Saguaro cactusWhen you hear the word “saguaro” you probably imagine a large, tree-sized cactus with a mighty ribbed stalk that grows in the Caribbee coastwise. I also once thought that all representatives of this species are too big and don’t suit to be houseplants. But once I visited a flower-show and was enchanted by a small odd bluish plant with wax film on it. It turned out to be Cereus peruvianus “Monstrosus”, a typical saguaro cactus. Since that saguaros are honorary members of my collection.The genus name means in Latin “wax candle”. Saguarosare called this way not only owing to the columnar stalk, but also because of the wax film covering young bluish sprouts, that stiffen later. Pretty white or pink flowers with puce edges, that blossom out in the night, stand out against the background of this aquamarine ribbed stalk. Edible fruits are juicy and sweet.There are just a few saguaro species widespread as indoor plants and they all are well-liked among collectors for their unusual beauty and simple tastes. These cacti don’t need special care but still you have to observe the rules that are common for all xerophilous to achieve their healthy development and flowering.

Saguaro cactus requires much sun in all seasons. I keep my plant in the strong sun without any harm for them, but it is necessary to take into account that in spring you should accustom your cacti to sun gradually to avoid burns. Young exemplars need shading as well. In summer I expose the pots to the light and sprinkle the stalks in the evening with hot water to wash away dust. But if you have no possibility to give your plant enough light, you shouldn’t be sad because saguaro cactus can grow in the lamplight. Fresh air is also necessary for all the species, so I try to air the room as often as possible.

Usually saguaros don’t give a lot of troubles and grow quickly. Another condition you should consider to keep your cactus plant healthy is the proper amount of water. In spring and summer I water my plants gently – the soil must be sufficiently moist. In autumn watering is to be reduced and in wintertime don’t water it at all, except when the pot stands in a warm place: you can water it a little once a week.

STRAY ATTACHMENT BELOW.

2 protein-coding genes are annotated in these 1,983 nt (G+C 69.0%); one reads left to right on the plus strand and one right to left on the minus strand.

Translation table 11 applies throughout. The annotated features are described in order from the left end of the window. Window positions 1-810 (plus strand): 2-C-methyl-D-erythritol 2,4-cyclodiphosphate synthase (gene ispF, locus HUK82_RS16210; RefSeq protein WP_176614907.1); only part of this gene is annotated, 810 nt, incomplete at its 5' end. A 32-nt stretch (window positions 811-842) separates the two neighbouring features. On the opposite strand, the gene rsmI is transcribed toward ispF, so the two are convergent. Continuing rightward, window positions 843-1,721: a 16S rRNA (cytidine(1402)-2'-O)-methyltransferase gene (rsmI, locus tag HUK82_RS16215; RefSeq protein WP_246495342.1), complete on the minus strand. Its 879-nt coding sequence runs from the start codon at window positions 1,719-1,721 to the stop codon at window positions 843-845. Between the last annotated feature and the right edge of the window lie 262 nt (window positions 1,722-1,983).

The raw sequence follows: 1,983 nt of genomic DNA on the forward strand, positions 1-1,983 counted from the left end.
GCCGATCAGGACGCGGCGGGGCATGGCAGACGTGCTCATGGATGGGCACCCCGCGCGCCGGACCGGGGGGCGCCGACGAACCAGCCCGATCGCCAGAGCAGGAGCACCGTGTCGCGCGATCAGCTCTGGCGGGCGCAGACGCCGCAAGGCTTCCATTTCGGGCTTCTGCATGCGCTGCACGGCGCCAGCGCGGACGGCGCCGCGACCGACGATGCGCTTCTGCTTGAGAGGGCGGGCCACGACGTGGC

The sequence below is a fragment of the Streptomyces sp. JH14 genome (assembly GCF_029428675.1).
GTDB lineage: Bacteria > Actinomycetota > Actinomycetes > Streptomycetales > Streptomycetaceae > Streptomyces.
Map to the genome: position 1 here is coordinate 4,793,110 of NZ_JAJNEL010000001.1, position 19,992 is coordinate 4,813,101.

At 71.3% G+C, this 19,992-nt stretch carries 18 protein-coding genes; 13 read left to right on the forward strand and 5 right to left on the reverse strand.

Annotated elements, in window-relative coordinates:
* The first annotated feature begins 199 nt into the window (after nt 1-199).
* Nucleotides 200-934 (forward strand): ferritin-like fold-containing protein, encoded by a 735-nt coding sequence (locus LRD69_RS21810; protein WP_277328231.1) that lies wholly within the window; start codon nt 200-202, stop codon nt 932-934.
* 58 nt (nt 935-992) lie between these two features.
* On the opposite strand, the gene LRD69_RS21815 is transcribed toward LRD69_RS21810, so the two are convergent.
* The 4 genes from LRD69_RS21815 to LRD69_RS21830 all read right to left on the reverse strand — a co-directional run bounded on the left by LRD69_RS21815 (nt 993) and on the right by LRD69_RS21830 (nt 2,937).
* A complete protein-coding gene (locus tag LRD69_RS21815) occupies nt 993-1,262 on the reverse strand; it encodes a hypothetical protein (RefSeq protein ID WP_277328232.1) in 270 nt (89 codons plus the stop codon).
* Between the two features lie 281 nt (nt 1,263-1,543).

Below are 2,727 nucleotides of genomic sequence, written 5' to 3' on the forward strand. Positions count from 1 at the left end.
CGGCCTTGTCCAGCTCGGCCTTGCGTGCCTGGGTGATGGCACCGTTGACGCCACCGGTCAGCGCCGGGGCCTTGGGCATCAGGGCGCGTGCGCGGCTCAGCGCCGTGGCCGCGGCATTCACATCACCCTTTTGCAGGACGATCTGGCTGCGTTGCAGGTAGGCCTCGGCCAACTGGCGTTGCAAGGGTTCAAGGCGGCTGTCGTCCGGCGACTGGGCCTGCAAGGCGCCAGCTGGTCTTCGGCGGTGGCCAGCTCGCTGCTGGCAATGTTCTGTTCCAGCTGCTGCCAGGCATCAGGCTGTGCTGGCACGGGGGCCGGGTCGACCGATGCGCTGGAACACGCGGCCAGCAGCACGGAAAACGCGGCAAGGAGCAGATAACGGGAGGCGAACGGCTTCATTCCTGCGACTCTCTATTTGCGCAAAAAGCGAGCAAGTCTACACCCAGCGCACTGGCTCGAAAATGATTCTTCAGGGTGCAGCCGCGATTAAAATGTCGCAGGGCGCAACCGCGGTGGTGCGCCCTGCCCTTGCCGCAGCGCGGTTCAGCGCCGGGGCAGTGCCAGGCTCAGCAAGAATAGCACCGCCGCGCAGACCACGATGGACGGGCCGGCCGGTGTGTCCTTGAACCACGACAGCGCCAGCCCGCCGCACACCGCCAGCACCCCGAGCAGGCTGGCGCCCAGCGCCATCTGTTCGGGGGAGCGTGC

And here comes another question: does saguaro cactus require warmth all year long? If you’ve already looked into the section True and False about Cactus, you should know that like all xerophilous it needs a period of rest. At this time the year growth ripens and a cactus musters its strength to vegetate well in spring. I made sure from my own bitter experience that in winter saguaros must be kept dry and cold – about 10-15C. Earlier my plants stood on the windowpane just above the central heater. The soil became dry fast and I watered them from time to time, fearing that my little friends would perish. It wasn’t very dangerous for cacti but they didn’t grow properly and didn’t bloom at all. When I found out that a period of winter rest is urgent for saguaros, I’ve built special glass shelves to protect my cactus plants from heat emanating from radiator. Now I admire beautiful cream-coloured flowers opening at night every year.

Soil is also of no small importance. Not everyone knows that saguaro cactus can’t bear alkaline soil at all. They prefer acidic soil. My recipe is: turf soil, leaf mold, garden loam, coarse sand (2:2:1:2) mixed with slack lime, broken brick and charcoal. I transplant my young plants every year, grown-up ones – in 2-3 years.

Saguaros grow quickly, that’s why they need not only a rich watering, but also an additional fertilizing in the period of their rapid vegetation (end of spring – middle of summer). I usually buy cactus fertilizers in the shop, there are some good ones on the market.

What are the types of cactus?